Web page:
Multiwell Borehole Image Interpretation Helps Resolve Structural Uncertainties in North Sea Field | Schlumberger
Case Study
North Sea, Norway, Europe, Offshore

Challenge: Overcome significant structural uncertainties in southern part of the field caused by reservoir complexity and limitations in depth-converted seismic data quality.

Solution:  Engaged Schlumberger to obtain EcoScope high-resolution borehole density images and to interpret 3D surfaces independent of seismic data using eXpandBG near-wellbore to reservoir-scale modeling and Petrel seismic-to-simulation software.

Results: Used precise dip interpretation to reveal a previously undetected unconformity and subseismic faults; achieved better resolution of structure in the gas-bearing zone.

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Multiwell Borehole Image Interpretation Helps Resolve Structural Uncertainties in North Sea Field

Expert interpretation of high-resolution density image data improves GDF SUEZ’s 3D model of the southern Gjøa field

Update the geological model

The Gjøa field in the Norwegian North Sea contains estimated reserves of 82 million bbl of oil and 40 billion m3 of gas. It has been part of the portfolio of GDF SUEZ, a French multinational energy company, since 2003. In recent years, Gjøa has been the largest industrial project in Norway. Developed in cooperation with Statoil, the field began production in November 2010, at which time GDF became operator. Gjøa is expected to produce oil and gas for at least 15 years.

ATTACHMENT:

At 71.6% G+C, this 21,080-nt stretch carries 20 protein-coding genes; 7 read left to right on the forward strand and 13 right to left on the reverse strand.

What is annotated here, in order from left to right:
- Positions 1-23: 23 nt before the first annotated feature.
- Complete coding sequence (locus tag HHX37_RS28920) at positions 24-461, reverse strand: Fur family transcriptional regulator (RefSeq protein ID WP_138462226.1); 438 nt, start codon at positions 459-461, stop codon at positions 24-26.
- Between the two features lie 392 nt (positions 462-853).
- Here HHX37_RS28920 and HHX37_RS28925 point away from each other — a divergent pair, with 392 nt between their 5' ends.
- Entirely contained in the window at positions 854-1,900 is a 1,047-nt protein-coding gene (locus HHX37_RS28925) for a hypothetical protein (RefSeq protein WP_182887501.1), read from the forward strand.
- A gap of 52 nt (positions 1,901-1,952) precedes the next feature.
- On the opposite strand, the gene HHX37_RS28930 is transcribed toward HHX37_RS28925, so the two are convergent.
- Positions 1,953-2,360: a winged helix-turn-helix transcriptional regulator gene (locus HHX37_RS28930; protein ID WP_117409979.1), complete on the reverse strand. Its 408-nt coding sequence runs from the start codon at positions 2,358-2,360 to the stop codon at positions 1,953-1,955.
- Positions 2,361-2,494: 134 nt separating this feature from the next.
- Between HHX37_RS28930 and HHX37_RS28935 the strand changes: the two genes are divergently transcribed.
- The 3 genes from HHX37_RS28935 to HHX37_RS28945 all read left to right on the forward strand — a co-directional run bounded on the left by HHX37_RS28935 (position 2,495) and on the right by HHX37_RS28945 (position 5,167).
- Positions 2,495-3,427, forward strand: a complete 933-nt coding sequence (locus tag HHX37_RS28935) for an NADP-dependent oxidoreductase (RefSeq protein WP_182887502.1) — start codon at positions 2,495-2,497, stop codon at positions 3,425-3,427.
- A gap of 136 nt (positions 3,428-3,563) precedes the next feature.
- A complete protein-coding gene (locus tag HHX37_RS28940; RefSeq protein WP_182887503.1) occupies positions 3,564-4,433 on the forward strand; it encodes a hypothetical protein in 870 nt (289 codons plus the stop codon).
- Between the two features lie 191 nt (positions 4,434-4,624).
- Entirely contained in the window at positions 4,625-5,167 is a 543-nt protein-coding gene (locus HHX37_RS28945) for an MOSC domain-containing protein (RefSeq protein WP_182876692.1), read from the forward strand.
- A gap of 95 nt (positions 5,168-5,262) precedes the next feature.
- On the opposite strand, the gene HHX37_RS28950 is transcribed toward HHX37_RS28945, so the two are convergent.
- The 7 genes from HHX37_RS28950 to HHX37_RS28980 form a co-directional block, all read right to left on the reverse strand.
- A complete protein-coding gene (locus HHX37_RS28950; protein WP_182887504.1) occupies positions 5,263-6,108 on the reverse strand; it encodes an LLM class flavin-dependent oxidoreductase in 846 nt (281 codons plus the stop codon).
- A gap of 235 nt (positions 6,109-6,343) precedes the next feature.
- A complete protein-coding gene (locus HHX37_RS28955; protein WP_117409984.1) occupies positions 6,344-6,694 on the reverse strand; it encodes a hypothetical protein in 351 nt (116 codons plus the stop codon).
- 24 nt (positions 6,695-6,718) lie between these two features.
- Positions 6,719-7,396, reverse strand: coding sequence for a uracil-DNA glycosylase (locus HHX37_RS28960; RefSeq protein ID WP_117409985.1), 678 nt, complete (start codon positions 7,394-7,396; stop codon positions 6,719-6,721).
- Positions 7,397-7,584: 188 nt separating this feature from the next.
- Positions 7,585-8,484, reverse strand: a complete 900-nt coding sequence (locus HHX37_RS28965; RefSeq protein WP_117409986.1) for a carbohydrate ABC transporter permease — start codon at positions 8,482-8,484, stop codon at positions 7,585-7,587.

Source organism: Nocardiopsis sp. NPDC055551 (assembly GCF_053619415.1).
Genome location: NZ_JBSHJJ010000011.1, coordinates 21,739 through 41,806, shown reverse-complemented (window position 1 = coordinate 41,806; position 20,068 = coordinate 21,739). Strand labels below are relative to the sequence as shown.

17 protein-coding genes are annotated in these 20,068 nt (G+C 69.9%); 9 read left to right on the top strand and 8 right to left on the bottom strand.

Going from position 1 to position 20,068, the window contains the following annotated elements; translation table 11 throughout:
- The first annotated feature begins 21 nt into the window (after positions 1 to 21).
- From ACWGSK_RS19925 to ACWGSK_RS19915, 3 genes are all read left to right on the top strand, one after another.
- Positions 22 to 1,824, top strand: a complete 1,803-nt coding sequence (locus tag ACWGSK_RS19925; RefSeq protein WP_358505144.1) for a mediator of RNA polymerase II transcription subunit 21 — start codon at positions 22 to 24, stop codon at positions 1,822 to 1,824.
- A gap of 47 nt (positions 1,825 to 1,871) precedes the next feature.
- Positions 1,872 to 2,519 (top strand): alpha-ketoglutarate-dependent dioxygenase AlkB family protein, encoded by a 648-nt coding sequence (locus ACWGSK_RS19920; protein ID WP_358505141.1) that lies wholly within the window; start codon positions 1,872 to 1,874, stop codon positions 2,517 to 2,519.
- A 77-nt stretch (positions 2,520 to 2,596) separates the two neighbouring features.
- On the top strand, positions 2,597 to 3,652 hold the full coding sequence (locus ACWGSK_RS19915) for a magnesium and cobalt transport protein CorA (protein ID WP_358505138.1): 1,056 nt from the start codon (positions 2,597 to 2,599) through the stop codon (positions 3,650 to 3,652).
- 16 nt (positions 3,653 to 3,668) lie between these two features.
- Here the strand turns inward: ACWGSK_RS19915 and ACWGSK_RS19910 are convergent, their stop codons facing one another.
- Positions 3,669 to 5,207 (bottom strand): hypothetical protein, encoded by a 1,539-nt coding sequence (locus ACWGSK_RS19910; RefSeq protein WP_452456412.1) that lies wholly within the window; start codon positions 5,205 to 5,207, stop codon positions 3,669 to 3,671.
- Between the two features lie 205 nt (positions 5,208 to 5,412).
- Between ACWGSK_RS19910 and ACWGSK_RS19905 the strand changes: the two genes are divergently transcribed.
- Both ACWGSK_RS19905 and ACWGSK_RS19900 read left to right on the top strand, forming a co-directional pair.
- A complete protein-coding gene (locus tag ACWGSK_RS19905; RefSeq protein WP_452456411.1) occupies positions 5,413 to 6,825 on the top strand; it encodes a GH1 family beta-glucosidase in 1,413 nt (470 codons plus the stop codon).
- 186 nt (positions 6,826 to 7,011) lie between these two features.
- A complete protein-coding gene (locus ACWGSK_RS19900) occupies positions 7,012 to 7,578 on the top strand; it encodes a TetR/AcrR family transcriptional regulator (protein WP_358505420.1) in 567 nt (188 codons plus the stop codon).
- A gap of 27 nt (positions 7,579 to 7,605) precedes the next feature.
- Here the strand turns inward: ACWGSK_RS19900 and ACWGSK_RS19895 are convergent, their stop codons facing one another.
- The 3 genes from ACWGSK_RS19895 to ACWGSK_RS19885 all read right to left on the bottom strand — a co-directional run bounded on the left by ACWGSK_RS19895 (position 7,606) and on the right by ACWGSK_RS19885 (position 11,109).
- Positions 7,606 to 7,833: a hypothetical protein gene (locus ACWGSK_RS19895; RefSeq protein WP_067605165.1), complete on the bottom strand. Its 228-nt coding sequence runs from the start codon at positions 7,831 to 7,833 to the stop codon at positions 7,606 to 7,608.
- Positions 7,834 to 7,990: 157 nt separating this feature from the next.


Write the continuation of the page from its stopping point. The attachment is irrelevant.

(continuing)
Following an active drilling campaign in the southern part of the field, the company’s geoscientists sought to update the previous operator’s geological model in light of new well data. The initial model was based on depth-converted seismic surfaces and formation thickness or isochore maps. However, reservoir complexity and questionable seismic data quality, possibly caused by the gas effect on seismic velocities, contributed to relatively high uncertainties in the model.